In the News

Women's Trial Academy Dissects Anatomy of a Trial

August 01, 2014

Direct examination. Cross examination. Opening statements. These were the topics covered in recent months by the 12 participants in the Women’s Trial Academy, sponsored by OWLS and led by Renée Rothauge and Lisa Kaner, partners at Markowitz, Herbold, Glade & Mehlhaf. The academy’s first program, which will last eight months, began in February.

Each of the monthly sessions starts with tips and advice from Renée, Lisa, and guest coaches, who are experienced female litigators and judges in the Portland area, followed by a demonstration of these trial skills by the Trial Academy participants and constructive feedback. Participants work within the closed universe of a model case in civil litigation, wherein defamation, destruction of personal property, and intentional infliction of emotional distress are alleged between family members. Participants are provided with necessary case materials to prepare for their assignments.

The April session focused on direct examination during trials. Nena Cook (Sussman Shank) and Julie Vacura (Larkins Vacura) joined as guest lecturers. Participants were encouraged to experiment with the timing of questions and pauses, and with movement in the courtroom. The importance of preparation was also emphasized, including working with your witnesses prior to trial and developing themes for your case to weave through their testimony. The April session concluded with the students conducting their own mock direct examination of the model case’s defendant, followed by feedback from the guest lecturers.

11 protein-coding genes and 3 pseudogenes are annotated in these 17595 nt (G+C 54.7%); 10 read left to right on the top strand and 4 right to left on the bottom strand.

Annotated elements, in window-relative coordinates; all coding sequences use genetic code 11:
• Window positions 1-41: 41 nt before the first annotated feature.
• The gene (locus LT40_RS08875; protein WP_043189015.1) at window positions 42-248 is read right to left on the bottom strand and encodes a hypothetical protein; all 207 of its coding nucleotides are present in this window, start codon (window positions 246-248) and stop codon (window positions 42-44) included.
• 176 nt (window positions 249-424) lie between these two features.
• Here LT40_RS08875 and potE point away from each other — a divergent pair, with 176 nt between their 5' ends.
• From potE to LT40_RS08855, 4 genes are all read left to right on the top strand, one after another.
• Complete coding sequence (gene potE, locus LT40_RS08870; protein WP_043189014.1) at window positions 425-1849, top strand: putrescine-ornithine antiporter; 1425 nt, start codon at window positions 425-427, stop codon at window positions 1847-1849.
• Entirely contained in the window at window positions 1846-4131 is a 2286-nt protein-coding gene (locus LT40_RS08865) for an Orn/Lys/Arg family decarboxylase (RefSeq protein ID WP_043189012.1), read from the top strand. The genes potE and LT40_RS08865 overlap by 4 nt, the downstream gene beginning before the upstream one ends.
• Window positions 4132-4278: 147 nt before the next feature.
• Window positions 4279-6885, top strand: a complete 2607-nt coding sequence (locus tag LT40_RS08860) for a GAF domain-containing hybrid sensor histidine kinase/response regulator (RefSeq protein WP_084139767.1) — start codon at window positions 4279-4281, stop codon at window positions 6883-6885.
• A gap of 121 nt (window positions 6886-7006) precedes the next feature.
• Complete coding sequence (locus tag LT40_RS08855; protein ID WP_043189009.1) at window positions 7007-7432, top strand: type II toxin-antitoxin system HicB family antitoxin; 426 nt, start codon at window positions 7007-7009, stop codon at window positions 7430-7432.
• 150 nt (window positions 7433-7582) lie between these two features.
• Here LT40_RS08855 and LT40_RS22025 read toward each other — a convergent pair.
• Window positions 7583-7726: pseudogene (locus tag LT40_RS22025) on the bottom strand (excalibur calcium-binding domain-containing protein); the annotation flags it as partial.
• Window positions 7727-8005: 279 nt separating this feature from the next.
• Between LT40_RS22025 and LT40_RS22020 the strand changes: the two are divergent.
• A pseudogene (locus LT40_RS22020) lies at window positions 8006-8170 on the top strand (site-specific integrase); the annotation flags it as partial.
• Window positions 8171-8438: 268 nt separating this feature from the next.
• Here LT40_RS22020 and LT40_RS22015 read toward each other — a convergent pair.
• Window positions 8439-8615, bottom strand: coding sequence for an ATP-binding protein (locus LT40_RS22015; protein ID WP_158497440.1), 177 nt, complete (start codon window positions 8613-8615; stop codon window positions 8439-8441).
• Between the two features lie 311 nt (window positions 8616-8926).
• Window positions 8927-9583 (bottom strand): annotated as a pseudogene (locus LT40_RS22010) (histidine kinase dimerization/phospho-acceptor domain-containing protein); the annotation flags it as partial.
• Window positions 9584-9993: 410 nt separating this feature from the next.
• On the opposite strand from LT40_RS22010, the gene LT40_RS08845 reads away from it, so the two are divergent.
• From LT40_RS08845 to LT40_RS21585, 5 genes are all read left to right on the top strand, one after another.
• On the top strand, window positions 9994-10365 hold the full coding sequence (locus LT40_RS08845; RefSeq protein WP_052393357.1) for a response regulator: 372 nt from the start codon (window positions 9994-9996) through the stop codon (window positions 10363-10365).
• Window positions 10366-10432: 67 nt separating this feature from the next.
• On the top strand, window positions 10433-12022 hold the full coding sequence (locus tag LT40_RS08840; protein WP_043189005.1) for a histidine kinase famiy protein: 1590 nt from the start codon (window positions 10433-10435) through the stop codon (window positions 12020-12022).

The May session addressed cross-examination. Guest lecturers Janet Hoffman (Janet Hoffman and Associates) and Julie Vacura offered tips. Preparation was stressed as a key element to successful cross-examination. For civil trials, preparation usually begins with a witness’s deposition, months before trial. For criminal trials, however, for which depositions are not conducted, preparation requires work such as investigating the scene where the incident took place and the witnesses’ backgrounds in advance of trial.

Participants were advised on how to deal with surprises during cross-examination, including how to handle unexpected and potentially damaging answers from hostile witnesses. The May session concluded with the students conducting their own mock cross-examination from the model case, which, to mimic real life, also included responding to objections raised under the Rules of Evidence by the guest lecturers and other participants.

The June session tackled opening statements. Guest lecturer Jane Paulson (Paulson Coletti) advised participants on how to organize opening statements to best capture the jury’s attention and gain its trust. Demeanor and the ordering of the opening are key to ensuring a receptive jury. The students then delivered their own opening statements for either the model case plaintiff or the defendant. The five- to eight-minute opening statements were videotaped, providing students with the opportunity to observe their personal tics and critique what they liked and did not like about their own statements. Mock jurors also provided constructive feedback.

Participants in the first class of the Women’s Trial Academy will continue to meet on a monthly basis through September 2014.

By Kristen Tranetzki,an associate at the Angeli Ungar Law Group in Portland and a WTA participant.

This article was originally published in the Summer 2014 edition of the AdvanceSheet.

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